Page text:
Seattle Church Fights State Abortion Mandate: 'No Church Should Be Forced to Cover Abortions'
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Alliance Defending Freedom attorney Kevin Theriot appeared on the Tuesday afternoon edition of CBN's Newswatch to discuss the Cedar Park Assembly of God's case. Newswatch can be seen weekdays on the CBN News Channel.
A Seattle-area church is fighting in court for its religious rights that are supposed to be guaranteed under the First Amendment of the US Constitution.
The legal battle is underway because the state of Washington is trying to force churches to violate their pro-life religious beliefs in order to cover elective abortions in their health insurance plans.
The church filed its opening brief last week with the US Court of Appeals for the 9th Circuit, asking for a reversal of a lower court decision that dismissed the church's lawsuit against the state of Washington.
The lawsuit, Cedar Park Assembly of God of Kirkland v. Kreidler, challenges the constitutionality of Washington State Senate Bill 6219, which was signed into law in March 2018. The legislation requires Cedar Park to provide coverage for abortion if the church also offers maternity care coverage to its employees, or face fines and criminal penalties, including imprisonment.
Alliance Defending Freedom attorneys representing the church are challenging the constitutionality of the state's abortion coverage demands. As a result of the state's mandate, the church's insurance carrier inserted surgical abortion coverage directly into the church's health plan. The insurer indicated that it would remove the offensive coverage if a court were to hold that the state law is unconstitutional.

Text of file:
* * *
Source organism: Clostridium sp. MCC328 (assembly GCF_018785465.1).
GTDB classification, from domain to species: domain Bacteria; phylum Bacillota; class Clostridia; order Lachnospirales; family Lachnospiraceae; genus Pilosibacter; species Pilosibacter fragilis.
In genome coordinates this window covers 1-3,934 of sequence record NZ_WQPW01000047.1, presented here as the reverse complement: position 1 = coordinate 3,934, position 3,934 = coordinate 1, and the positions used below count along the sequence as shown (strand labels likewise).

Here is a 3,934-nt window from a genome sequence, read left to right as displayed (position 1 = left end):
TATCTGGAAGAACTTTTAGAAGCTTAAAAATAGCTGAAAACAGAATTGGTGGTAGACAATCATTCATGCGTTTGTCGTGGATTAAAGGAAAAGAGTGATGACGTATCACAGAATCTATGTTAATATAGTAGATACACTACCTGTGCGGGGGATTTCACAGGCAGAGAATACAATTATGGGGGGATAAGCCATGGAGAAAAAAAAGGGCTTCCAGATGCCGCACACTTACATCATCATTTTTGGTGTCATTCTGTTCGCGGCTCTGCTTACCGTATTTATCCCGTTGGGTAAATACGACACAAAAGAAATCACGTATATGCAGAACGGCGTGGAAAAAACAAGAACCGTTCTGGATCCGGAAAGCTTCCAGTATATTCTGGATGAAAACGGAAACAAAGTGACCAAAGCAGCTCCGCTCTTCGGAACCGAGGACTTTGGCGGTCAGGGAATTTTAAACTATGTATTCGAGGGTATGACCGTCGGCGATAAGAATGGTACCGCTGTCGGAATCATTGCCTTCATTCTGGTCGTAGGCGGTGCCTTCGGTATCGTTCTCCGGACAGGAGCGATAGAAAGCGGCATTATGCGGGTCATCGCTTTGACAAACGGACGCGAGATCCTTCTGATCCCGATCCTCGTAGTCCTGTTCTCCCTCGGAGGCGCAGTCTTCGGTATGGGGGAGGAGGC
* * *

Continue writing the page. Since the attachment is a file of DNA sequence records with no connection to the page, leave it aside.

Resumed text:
"No church should be forced to cover abortions, and certainly not a church that dedicates its ministry to protecting and celebrating life like Cedar Park does," said ADF Legal Counsel Elissa Graves. "Cedar Park believes and teaches that every human life begins at conception and is worthy of protection until natural death, so providing insurance coverage for abortions is clearly not something the church can or should be forced to do."
"And Cedar Park doesn't simply believe in the importance of human life, it puts those beliefs into practice by partnering with a local pregnancy care center, hosting an annual camp for foster care children, and ministering to hundreds of couples struggling with infertility. The state has no legitimate legal basis to force this church—or any other—into contradicting its foundational belief that human life is sacred," Graves explained.
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As the church's 9th Circuit brief explains, SB 6219 "contains no religious exception despite many religious organizations' belief in the sanctity of human life and strong opposition to abortion. When churches protested, the bill's sponsor suggested they sue if they did not wish to comply. This extreme abortion-coverage mandate had its desired effect: insurance providers began inserting abortion coverage into ministries' health plans in direct violation of their religious teachings…. State officials thus deliberately targeted houses of worship for mandatory abortion coverage and, in so doing, intentionally violated their religious beliefs about the sanctity of human life."
"Washington state is bullying churches and other religious nonprofits through the force of law, compelling them to violate their beliefs by covering abortions in their health plans. That's why we have asked the 9th Circuit to take a look at this case," said ADF Vice President of Appellate Advocacy and Senior Counsel John Bursch.
"The 9th Circuit recently said that a district court was wrong to dismiss a similar ADF case in California, and the 9th Circuit should allow this case to proceed for the same reasons," he continued. "Furthermore, the Supreme Court has consistently held that government hostility toward people of faith is unconstitutional and has no place in our society. And Washington state's policy is indeed hostile: It crushes dissent and violates the First Amendment's Free Exercise Clause by targeting the church's legitimate internal policies and religious beliefs."
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